Taking place at the Manchester Metropolitan University, on the afternoon of the 18th September 2017.
This seminar examined how we ensure public spending, and the spending of key partner agencies (including the police, health, housing and transport authorities,) or the community and not for profit sector, and even the private sector (which is set to gain big contracts to deliver public services) is always:
‘Budgeting in the public interest’.
Taking its cue for the formation of the Greater Manchester Combined Authority, a soon to be released refreshed Strategy for Greater Manchester, the election of Andy Burnham, and the devolution of significant budgets to Health and Social Care, this event explored themes, such as:
- Reconnecting people and politics: Why this matters,
- The community empowerment agenda in Scotland (and the messages it has for Greater Manchester),
- Citizens as more than passive consumers of services,
- Routes towards a more participatory political culture.
Download the presentations from:
- Jez Hall on the worldwide development of PB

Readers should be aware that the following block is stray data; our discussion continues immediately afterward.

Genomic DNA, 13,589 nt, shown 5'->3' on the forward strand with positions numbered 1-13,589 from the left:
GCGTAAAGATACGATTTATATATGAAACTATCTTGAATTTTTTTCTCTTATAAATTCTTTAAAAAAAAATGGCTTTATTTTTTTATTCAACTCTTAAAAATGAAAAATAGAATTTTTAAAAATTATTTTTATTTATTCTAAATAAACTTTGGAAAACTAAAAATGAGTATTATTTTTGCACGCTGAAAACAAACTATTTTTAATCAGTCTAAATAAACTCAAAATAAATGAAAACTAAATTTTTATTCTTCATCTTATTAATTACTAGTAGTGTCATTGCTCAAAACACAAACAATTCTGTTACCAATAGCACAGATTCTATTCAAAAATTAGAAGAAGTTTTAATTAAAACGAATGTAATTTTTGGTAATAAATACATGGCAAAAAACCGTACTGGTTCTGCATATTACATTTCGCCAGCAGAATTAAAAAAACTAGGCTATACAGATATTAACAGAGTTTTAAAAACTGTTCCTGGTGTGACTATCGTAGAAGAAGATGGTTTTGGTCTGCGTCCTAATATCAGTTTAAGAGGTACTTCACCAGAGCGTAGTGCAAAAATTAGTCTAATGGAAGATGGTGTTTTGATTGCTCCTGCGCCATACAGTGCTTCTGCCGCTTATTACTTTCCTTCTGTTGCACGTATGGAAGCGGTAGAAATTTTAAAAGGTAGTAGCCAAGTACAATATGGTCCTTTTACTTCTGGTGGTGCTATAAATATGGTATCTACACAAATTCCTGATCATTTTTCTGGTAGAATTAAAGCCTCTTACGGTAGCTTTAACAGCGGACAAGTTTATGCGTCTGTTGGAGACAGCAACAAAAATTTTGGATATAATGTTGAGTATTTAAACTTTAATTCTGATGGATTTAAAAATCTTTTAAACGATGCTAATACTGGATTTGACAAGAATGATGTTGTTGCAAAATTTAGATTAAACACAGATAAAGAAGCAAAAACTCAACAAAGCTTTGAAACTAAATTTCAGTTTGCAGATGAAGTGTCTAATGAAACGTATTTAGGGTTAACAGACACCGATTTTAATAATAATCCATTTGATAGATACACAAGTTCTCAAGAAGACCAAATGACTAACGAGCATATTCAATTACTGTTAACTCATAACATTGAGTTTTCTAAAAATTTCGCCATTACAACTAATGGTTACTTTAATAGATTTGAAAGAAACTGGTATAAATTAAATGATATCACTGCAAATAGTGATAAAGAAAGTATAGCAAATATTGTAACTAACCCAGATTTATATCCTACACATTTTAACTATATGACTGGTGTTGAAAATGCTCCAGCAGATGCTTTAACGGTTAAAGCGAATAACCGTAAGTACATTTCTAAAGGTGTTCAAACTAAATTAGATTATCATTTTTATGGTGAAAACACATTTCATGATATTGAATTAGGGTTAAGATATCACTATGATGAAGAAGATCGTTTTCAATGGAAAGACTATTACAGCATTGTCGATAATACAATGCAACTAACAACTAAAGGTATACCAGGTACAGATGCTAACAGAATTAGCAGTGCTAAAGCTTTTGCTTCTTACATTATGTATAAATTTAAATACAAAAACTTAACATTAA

- Neil McInroy of CLES on reconnecting people and politics
- Alistair Stoddart of the Democratic Society on PB in Scotland and digital engagement
- Liz Richardson on participatory governance in Greater Manchester
Public trust in long established political structures is creaking under the strain of the Brexit referendum. Political parties are arguably shifting positions based on internal dynamics and short term interest. All the while social inequality grows and a generation of young people are struggling to find jobs, housing or a voice within the political discourse. Greater Manchester is not unique in having to respond to these challenges. The question for this seminar was:
Are there lessons to learn from outside, such as the exciting community empowerment programme in Scotland, or the large scale PB in Paris, New York and South Australia?
Through a mixture of key note presentations, and Open Space discussion our free seminar furthered all the participants thinking about how a great modern city ensures ‘everyone is along for the ride’.
There was a linked practical workshop in the morning at the same venue, looking at the nuts and bolts of participatory budgeting for public sector commissioners, researchers and community activists.
Download Alan Budge’s presentation on "an introduction to PB in the UK"
With thanks to
Manchester Metropolitan University Business School for providing the venue,
PB Partners for organising the event,
Members of the UK PB Network for supporting the agenda and facilitating the conversation.